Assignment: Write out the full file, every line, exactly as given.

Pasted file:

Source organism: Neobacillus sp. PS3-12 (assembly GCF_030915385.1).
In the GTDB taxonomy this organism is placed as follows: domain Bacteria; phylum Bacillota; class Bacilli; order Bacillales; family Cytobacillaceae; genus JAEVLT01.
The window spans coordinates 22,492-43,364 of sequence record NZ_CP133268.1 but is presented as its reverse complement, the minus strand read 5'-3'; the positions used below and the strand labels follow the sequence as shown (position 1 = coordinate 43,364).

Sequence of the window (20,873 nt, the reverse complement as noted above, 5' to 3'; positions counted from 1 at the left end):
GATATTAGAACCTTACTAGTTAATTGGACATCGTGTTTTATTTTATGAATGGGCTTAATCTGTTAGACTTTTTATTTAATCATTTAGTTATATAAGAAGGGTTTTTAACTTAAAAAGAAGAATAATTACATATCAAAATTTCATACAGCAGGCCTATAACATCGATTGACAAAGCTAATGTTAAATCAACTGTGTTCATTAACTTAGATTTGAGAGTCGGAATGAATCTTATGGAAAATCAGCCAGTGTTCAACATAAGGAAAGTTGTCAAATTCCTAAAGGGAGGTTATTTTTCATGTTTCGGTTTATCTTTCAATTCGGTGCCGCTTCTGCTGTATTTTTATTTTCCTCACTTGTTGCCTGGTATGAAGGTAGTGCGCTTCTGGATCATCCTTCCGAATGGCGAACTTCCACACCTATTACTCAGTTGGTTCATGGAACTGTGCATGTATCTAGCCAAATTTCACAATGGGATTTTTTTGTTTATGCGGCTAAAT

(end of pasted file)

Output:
Source organism: Neobacillus sp. PS3-12 (assembly GCF_030915385.1).
In the GTDB taxonomy this organism is placed as follows: domain Bacteria; phylum Bacillota; class Bacilli; order Bacillales; family Cytobacillaceae; genus JAEVLT01.
The window spans coordinates 22,492-43,364 of sequence record NZ_CP133268.1 but is presented as its reverse complement, the minus strand read 5'-3'; the positions used below and the strand labels follow the sequence as shown (position 1 = coordinate 43,364).

Sequence of the window (20,873 nt, the reverse complement as noted above, 5' to 3'; positions counted from 1 at the left end):
GATATTAGAACCTTACTAGTTAATTGGACATCGTGTTTTATTTTATGAATGGGCTTAATCTGTTAGACTTTTTATTTAATCATTTAGTTATATAAGAAGGGTTTTTAACTTAAAAAGAAGAATAATTACATATCAAAATTTCATACAGCAGGCCTATAACATCGATTGACAAAGCTAATGTTAAATCAACTGTGTTCATTAACTTAGATTTGAGAGTCGGAATGAATCTTATGGAAAATCAGCCAGTGTTCAACATAAGGAAAGTTGTCAAATTCCTAAAGGGAGGTTATTTTTCATGTTTCGGTTTATCTTTCAATTCGGTGCCGCTTCTGCTGTATTTTTATTTTCCTCACTTGTTGCCTGGTATGAAGGTAGTGCGCTTCTGGATCATCCTTCCGAATGGCGAACTTCCACACCTATTACTCAGTTGGTTCATGGAACTGTGCATGTATCTAGCCAAATTTCACAATGGGATTTTTTTGTTTATGCGGCTAAAT